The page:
Posted 28 January 2013 by admin | Comments Off
What is it about an unidentified sound – a noise with no visible source – an acousmatic rustle in the bushes? We regularly tune out unwanted background noise but some sounds jolt us awake in the night, stop us dead in our tracks or silence our conversations.
Mid-winter, walking in Abney Park Cemetery in London (pictured above) I hear, through trees, Church Street’s thoroughfare, the soft voices of a couple weaving between graves and carol singers at the park gates. But another soft sound much closer to me stops me. I’m not thinking of ghosts or the undead – more of unwelcome attention from the living. There is something about my halting – an instinct telling me to stop and make myself invisible.
The fight or flight instinct which flares in the wake of an unidentified sound must be extremely useful to cinematic sound designers or thriller-writers wishing to ramp up the sense terror or shock in their audiences. It certainly works on me. The ghostly presences that chilled me most thoroughly as a child were always auditory. Seemingly real or told to me in stories, these were the sound of footsteps when there are no feet, a fateful third knock at the door, a banshee-like wail outside the walls of a house, or the calls of distress coming from a place where no calls should ever come.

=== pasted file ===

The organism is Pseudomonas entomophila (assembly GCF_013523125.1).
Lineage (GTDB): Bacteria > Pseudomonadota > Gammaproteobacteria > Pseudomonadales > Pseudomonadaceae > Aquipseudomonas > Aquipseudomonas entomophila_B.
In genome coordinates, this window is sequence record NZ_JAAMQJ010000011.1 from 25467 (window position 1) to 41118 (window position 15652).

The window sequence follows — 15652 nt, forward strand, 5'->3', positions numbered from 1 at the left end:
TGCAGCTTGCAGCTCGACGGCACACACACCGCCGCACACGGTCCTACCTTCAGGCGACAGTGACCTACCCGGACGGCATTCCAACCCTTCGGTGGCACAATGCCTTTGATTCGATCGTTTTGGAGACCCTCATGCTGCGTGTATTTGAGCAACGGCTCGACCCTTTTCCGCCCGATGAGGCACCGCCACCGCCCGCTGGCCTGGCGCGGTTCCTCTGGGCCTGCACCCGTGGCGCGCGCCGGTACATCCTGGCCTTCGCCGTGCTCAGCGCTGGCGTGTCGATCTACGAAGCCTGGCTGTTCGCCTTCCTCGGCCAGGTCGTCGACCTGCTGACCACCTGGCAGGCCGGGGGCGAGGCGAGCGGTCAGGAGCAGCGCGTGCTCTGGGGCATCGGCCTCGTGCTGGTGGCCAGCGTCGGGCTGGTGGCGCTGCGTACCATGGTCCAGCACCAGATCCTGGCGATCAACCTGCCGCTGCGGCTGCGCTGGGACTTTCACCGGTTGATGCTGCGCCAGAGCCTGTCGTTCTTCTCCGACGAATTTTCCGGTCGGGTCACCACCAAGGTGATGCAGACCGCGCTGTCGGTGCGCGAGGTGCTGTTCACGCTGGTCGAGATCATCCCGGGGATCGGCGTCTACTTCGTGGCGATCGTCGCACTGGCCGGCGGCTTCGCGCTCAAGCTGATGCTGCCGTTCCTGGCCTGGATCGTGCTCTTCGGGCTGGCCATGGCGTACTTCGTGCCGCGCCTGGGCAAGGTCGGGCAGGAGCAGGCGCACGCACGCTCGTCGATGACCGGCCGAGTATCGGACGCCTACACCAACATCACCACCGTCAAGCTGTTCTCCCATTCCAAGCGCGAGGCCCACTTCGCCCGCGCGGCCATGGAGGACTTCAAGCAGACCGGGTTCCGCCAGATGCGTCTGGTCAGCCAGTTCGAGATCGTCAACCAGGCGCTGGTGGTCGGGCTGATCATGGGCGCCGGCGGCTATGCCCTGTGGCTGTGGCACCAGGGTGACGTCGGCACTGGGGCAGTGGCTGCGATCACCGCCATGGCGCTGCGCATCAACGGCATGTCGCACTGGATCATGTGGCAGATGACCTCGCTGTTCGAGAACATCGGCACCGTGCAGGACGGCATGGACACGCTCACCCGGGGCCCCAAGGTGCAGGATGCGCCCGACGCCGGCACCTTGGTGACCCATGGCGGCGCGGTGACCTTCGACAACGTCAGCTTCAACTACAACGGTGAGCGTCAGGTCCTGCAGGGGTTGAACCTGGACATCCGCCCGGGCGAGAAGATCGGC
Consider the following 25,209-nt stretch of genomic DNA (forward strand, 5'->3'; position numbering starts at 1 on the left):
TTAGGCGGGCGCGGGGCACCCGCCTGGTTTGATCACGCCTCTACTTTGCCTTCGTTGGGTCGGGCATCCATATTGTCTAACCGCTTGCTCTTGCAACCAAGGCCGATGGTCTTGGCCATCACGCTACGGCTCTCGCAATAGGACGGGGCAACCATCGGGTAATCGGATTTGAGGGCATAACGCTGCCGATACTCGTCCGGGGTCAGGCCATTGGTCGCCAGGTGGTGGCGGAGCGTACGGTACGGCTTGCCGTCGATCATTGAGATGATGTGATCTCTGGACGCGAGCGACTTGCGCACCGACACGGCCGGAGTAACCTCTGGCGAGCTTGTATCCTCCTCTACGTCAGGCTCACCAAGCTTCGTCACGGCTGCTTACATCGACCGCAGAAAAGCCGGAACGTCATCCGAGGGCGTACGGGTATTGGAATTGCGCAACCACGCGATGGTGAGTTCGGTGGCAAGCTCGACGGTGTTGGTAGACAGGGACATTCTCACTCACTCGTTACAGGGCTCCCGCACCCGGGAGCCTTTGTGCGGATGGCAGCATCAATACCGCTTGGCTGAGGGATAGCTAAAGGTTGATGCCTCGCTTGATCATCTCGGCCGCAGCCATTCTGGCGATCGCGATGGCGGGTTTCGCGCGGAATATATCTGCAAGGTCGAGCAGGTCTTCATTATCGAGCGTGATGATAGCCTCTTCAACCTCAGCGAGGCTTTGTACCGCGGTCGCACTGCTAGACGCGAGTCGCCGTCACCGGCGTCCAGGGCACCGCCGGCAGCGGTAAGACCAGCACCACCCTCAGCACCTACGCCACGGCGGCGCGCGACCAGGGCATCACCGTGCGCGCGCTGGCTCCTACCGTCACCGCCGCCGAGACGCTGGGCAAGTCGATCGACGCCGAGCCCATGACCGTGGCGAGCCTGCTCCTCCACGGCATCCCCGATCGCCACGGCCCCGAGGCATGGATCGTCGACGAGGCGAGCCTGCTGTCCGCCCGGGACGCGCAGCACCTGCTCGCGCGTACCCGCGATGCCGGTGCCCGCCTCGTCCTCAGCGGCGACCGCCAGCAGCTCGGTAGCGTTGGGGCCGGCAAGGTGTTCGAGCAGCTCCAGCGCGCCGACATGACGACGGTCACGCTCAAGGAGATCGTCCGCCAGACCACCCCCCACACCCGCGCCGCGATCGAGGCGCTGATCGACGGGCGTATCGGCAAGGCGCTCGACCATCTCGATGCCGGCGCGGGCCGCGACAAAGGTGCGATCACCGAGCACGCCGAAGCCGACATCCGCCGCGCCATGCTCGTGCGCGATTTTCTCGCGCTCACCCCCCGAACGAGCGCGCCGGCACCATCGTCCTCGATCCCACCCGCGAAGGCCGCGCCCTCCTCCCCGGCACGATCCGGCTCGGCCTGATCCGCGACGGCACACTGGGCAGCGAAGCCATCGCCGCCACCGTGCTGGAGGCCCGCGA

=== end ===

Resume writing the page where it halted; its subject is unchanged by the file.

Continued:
Freud’s exploration of the uncanny gives us some theoretical grounding. A thing which should have no life is life-like or a thing which should seem filled with life is dead. There are many variations on this and the human voice which is not embodied, or the sound which comes from no identifiable source is one of these unheimliche instances – put to use by artists, writers, shamans, musicians, dictators or torturers over the centuries.
At last, when the ship drew near to the outskirts, as it were, of the Equatorial fishing grounds, and in the deep darkness that goes before the dawn, was sailing by a cluster of rocky islets; the watch – then headed by Flask – was startled by a cry so plaintively wild and unearthly – like the half-articulated wailings of all the ghosts of all Herod’s murdered Innocents – that one and all, they started from their reveries, and for the space of some moments stood, or sat, or leaned all transfixedly listening like the carved Roman slave, while the wild cry remained within hearing.
The crew of the Pequod in Herman Melville’s Moby Dick startled at the unearthly siren-like sounds. Or take this instance in another literary classic – of K. in Kafka’s The Castle using the telephone to try and clear up a misunderstanding with the castle:
The receiver gave out a buzz of a kind that K. had never before heard on a telephone. It was like the hum of countless children’s voices – but yet not a hum, the echo rather of voices singing at an infinite distance – blended by sheer impossibility into one high but resonant sound that vibrated on the ear as if it were trying to penetrate beyond mere hearing.